I also believe in picking my battles. Because if everything is a fight with me, eventually nothing I do or say will be taken seriously. If I yell at my kids all the time, the yelling becomes normal and completely ineffective. If I only yell when something really awful is going on, my kids take notice. They feel the importance of the moment, of what I’m yelling about. The same goes for life in general. The squeaky wheel only gets the grease when the squeaking is out of the ordinary. What, then, do I squeak, or yell, about?

One battle I am determined to fight: teaching my children about empathy. It’s a battle of daily decision. Of impressing upon them our equality with everyone else and imagining what it must be like to be that other person. After watching half of Selma the girls were getting ready for bed, brushing their teeth and arguing about who touched whom with lotion on her hands. One felt offended at the other’s (moisturizing) assault. It was the perfect teaching moment.

“Can you imagine what it must have felt like for the people marching for their right to vote? They didn’t even have the power to choose their leaders. And then they were hit and kicked and yelled at. It must have felt awful. And they didn’t fight back; they were peaceful. That must have been so hard.”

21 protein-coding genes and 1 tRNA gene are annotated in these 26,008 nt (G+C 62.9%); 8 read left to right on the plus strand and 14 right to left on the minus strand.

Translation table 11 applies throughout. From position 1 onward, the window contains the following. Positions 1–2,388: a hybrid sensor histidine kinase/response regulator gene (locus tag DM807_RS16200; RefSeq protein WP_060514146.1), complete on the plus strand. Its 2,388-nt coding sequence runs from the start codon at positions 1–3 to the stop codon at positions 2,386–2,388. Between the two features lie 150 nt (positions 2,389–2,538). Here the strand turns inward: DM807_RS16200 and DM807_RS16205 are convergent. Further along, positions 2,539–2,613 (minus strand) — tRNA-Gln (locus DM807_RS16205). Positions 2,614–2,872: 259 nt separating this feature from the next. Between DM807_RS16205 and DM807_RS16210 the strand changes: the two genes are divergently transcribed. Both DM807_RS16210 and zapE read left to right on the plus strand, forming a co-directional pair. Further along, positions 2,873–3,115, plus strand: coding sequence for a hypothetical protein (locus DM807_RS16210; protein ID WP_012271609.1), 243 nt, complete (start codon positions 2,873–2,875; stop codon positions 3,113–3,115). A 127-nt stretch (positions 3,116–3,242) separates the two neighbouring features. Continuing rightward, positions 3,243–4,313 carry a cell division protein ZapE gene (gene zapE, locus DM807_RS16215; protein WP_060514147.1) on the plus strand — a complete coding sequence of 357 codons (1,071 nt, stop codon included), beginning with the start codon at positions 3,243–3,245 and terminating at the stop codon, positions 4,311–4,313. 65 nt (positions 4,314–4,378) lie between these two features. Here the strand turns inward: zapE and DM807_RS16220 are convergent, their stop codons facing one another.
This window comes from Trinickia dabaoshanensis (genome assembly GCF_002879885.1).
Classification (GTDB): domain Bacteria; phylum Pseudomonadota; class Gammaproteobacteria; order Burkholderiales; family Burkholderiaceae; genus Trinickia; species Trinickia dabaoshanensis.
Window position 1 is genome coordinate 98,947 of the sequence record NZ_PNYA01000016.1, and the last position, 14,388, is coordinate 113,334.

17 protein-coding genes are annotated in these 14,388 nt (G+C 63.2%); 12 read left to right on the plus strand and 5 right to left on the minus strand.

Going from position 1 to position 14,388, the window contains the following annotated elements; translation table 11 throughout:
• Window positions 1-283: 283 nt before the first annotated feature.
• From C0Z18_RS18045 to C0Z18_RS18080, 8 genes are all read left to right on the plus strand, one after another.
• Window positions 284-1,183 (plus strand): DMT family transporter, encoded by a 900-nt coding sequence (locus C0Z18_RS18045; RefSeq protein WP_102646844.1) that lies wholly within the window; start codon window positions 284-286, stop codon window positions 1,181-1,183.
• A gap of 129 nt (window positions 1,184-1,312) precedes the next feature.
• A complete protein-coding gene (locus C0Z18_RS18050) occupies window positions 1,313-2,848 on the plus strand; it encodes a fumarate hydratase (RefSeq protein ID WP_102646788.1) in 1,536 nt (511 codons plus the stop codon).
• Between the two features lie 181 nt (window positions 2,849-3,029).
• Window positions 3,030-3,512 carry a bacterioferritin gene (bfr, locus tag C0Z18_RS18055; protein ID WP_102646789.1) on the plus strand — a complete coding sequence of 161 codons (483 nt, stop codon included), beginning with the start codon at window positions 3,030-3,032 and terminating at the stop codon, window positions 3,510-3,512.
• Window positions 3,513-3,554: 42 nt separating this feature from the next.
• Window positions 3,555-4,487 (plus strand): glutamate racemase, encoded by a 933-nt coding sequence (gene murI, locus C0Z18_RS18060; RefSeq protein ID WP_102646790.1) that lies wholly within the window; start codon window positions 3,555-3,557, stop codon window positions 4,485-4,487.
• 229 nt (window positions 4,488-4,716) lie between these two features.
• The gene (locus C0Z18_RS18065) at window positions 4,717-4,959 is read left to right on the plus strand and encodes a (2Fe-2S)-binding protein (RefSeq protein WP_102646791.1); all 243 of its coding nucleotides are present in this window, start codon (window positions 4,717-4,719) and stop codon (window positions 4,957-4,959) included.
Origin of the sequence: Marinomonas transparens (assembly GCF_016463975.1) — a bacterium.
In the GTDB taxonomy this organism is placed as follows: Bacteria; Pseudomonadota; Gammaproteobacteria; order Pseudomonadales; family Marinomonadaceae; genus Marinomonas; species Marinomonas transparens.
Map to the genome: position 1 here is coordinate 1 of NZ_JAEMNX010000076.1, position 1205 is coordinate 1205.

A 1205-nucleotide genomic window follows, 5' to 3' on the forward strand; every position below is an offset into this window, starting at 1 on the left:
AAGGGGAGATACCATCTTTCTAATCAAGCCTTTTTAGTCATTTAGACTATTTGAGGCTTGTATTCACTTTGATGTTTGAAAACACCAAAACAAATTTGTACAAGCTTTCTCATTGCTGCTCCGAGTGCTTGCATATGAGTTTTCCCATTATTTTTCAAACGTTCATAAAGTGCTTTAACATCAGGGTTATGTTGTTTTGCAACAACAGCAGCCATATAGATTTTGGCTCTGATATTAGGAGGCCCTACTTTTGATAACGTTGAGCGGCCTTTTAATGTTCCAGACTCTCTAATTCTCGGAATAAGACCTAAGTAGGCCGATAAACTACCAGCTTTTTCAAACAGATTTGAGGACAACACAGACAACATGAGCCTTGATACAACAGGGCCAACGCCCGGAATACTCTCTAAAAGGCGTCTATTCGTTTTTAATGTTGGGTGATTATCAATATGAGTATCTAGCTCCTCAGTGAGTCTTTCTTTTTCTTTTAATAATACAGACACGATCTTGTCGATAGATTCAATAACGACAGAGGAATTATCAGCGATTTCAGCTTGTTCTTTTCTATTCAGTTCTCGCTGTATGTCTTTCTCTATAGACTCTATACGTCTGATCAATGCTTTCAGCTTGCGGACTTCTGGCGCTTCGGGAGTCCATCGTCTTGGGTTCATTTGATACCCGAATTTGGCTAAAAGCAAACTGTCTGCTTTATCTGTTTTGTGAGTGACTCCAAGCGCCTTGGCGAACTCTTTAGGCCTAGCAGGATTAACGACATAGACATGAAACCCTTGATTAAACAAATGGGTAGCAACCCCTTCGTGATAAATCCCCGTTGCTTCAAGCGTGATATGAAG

They stopped and thought. I watched the wheels turning. They got it, in whatever nine and five year old ways they could. One more step toward an empathetic world view. And one small thing I could do.

Which brings me back to La La Land. Some will surely be angry at my comparison of a movie about privileged, white kids trying to make art, and one about poor, black people fighting for their rights. And if I were saying they were equally important in the span of history, that would be fair. But they’re both about dreams – not letting them die. One can assist the other.

So bring on the rebels
The ripples from pebbles…
Here’s to the fools who dream
Crazy as they may seem
Here’s to the hearts that break
Here’s to the mess we make


Here’s to my friends marching this weekend in D.C.

And here’s to raising up the next generation of dreamers.

May they dream big.


Inspiration to help the dreaming…

A portion of Dr. King’s “Where Do We Go From Here” speech

Night Has Passed lyric video, The Brilliance